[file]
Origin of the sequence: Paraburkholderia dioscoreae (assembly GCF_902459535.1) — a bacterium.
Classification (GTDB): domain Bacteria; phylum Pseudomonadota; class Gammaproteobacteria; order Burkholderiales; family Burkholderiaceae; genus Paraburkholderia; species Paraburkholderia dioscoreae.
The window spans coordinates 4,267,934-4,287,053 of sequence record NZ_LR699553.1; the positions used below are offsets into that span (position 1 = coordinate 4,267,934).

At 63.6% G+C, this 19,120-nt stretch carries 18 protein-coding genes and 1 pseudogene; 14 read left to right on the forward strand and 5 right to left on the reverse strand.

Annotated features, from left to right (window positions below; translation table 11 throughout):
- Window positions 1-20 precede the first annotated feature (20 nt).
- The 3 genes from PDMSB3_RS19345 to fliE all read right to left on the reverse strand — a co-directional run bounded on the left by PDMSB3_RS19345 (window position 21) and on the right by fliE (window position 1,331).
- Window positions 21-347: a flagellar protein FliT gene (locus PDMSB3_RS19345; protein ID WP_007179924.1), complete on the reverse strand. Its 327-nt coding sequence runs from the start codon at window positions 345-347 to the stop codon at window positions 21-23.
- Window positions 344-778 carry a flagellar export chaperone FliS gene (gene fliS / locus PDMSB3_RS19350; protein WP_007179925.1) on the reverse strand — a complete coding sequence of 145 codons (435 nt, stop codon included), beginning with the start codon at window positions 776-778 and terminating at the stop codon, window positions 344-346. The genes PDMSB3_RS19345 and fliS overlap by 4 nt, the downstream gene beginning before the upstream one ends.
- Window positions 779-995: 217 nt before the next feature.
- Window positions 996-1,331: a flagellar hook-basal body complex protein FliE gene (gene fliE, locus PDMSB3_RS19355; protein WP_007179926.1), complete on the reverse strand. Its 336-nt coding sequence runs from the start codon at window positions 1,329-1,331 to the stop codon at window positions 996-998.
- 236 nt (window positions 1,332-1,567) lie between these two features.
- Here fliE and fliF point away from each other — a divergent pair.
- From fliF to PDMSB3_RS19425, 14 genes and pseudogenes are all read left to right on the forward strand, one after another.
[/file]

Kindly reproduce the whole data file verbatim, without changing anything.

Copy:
Origin of the sequence: Paraburkholderia dioscoreae (assembly GCF_902459535.1) — a bacterium.
Classification (GTDB): domain Bacteria; phylum Pseudomonadota; class Gammaproteobacteria; order Burkholderiales; family Burkholderiaceae; genus Paraburkholderia; species Paraburkholderia dioscoreae.
The window spans coordinates 4,267,934-4,287,053 of sequence record NZ_LR699553.1; the positions used below are offsets into that span (position 1 = coordinate 4,267,934).

At 63.6% G+C, this 19,120-nt stretch carries 18 protein-coding genes and 1 pseudogene; 14 read left to right on the forward strand and 5 right to left on the reverse strand.

Annotated features, from left to right (window positions below; translation table 11 throughout):
- Window positions 1-20 precede the first annotated feature (20 nt).
- The 3 genes from PDMSB3_RS19345 to fliE all read right to left on the reverse strand — a co-directional run bounded on the left by PDMSB3_RS19345 (window position 21) and on the right by fliE (window position 1,331).
- Window positions 21-347: a flagellar protein FliT gene (locus PDMSB3_RS19345; protein ID WP_007179924.1), complete on the reverse strand. Its 327-nt coding sequence runs from the start codon at window positions 345-347 to the stop codon at window positions 21-23.
- Window positions 344-778 carry a flagellar export chaperone FliS gene (gene fliS / locus PDMSB3_RS19350; protein WP_007179925.1) on the reverse strand — a complete coding sequence of 145 codons (435 nt, stop codon included), beginning with the start codon at window positions 776-778 and terminating at the stop codon, window positions 344-346. The genes PDMSB3_RS19345 and fliS overlap by 4 nt, the downstream gene beginning before the upstream one ends.
- Window positions 779-995: 217 nt before the next feature.
- Window positions 996-1,331: a flagellar hook-basal body complex protein FliE gene (gene fliE, locus PDMSB3_RS19355; protein WP_007179926.1), complete on the reverse strand. Its 336-nt coding sequence runs from the start codon at window positions 1,329-1,331 to the stop codon at window positions 996-998.
- 236 nt (window positions 1,332-1,567) lie between these two features.
- Here fliE and fliF point away from each other — a divergent pair.
- From fliF to PDMSB3_RS19425, 14 genes and pseudogenes are all read left to right on the forward strand, one after another.